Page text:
Generational Dynamics: Forecasting America's Destiny Generational
 Forecasting America's Destiny ... and the World's



Is Japan's economy finally near collapse? (26-Mar-03)
Summary Like an artist walking on a wire high above a huge canyon, Japan's economy has been hovering above a huge depression for 13 years, since the Tokyo Stock Exchange crashed in January, 1990. Many analysts believe that a big collapse is coming, with severe consequences for America.

The Tokyo Stock Exchange (TSE) suffered a major crash in 1989, and has been falling ever since. However, the Japanese economy as a whole has never suffered many ill effects from this crash, puzzling many experts.

Japan's Nikkei Stock Market Index, 1973 to 2003
Japan's Nikkei Stock Market Index, 1973 to 2003

As you can see from the adjoining graph, the Nikkei stock market index was at around 40,000 in 1989, following a large bubble that began in 1985. The TSE crash began in January, 1990, and has not ended to this very day, 13 years later.

This should have caused numerous business failures, resulting in a major depression, but this hasn't happened. Why not?

A new analysis of the Japanese economy provides the answer. By examining data from thousands of companies, the researchers uncovered a consistent pattern of Japanese banks loaning massive amounts of money throughout the 1990s to firms that would otherwise have gone out of business.

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"The glue holding stock prices together in Japan has been copious lending by banks at ultralow rates, allowing even nearly insolvent companies to survive for years," according to the findings.

These loans have been possible because of the nature of the Japanese banking system, which essentially guarantees that the government will prop up any bank that otherwise would fail. The loans have permitted very weak companies from failing, and have also put many banks themselves into near insolvency. In fact, several major banks did fail in November 1997 and early 1998, and they were nationalized and saved. Since that time, stock prices on the TSE have been showing a remarkable volatility, very similar to the volatility of the New York Stock Exchange in the Great Depression of 1930s, but unlike anything seen since then.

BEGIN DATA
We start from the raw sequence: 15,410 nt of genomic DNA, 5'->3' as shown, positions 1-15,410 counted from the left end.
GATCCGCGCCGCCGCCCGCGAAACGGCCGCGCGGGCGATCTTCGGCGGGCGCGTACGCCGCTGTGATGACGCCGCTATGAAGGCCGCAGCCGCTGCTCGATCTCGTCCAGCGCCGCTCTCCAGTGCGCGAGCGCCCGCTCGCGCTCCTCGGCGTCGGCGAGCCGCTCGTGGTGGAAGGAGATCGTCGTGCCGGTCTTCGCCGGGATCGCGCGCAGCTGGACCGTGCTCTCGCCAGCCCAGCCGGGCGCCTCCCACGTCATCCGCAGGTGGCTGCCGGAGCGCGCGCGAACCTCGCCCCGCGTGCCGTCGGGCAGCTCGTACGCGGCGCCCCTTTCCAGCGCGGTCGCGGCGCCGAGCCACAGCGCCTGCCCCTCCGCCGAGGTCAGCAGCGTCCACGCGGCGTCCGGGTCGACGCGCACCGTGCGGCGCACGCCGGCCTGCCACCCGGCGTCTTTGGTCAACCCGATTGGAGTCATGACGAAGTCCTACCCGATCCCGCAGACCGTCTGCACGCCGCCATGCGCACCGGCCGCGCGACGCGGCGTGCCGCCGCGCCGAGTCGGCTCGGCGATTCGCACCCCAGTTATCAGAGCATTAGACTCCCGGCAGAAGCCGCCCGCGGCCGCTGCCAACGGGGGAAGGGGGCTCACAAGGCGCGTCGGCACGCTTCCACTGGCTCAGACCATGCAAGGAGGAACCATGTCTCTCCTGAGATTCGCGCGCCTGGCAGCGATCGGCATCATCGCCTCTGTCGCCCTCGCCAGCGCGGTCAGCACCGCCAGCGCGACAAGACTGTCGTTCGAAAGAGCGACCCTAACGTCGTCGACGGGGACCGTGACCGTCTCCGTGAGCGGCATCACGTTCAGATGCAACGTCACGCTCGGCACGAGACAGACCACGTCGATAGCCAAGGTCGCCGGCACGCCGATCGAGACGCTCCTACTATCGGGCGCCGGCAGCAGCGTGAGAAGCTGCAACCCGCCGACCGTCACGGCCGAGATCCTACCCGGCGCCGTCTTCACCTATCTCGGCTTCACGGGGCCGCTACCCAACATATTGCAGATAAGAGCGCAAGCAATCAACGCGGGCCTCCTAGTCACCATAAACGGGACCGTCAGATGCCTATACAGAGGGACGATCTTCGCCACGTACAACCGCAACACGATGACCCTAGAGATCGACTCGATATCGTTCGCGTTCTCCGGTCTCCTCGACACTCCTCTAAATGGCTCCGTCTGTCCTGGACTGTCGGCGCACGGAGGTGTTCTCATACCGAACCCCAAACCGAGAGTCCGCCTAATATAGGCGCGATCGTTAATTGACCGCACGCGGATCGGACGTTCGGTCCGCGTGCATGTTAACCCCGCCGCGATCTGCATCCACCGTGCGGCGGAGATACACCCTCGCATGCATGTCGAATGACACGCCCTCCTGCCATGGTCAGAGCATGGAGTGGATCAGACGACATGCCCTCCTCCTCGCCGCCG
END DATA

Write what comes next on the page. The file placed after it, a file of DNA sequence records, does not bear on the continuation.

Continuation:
The report indicates that time is quickly running out. More banks are approaching insolvency, and cash reserves are running out. This indicates that a major business collapse in in the offing for Japan.

Generational Dynamics predicts that every society will go through a major financial crisis every 80 years or so, and this will coincide roughly with that society's crisis war. A crisis war and a finance crisis feed on each other, each making the other worse: A crisis war makes people risk-averse, unwilling to make purchases or investments, resulting in a worse financial crisis, and a financial crisis makes people angry, looking for justice and retribution, which results in a bigger crisis war. Generational Dynamics predicts that America, Europe amd Japan are now headed for a new major 1930s-style depression, along with a new world war.

The researchers do not indicate that they've found any policy chances that could save Japan from depression, and in fact hint that such a depression is inevitable. However, there is little doubt that a major financial collapse in Japan would trigger a similar collapse in the United States.

Generational Dynamics predicts that the Dow Jones Industrial Average, currently hovering around 8000, will drop to the 3000s or 4000s some time before 2006, and will not go above 6000 again until after 2015.

Source: The study, Idiosyncratic Risk and Creative Destruction in Japan, by Yasushi Hamao of the University of Southern California's Marshall School of Business, Jianping Mei of New York University's Stern School of Business and Yexiao Xu of the School of Management at University of Texas at Dallas, can be found at The PDF file for the study can be found at

Copyright © 2002-2016 by John J. Xenakis.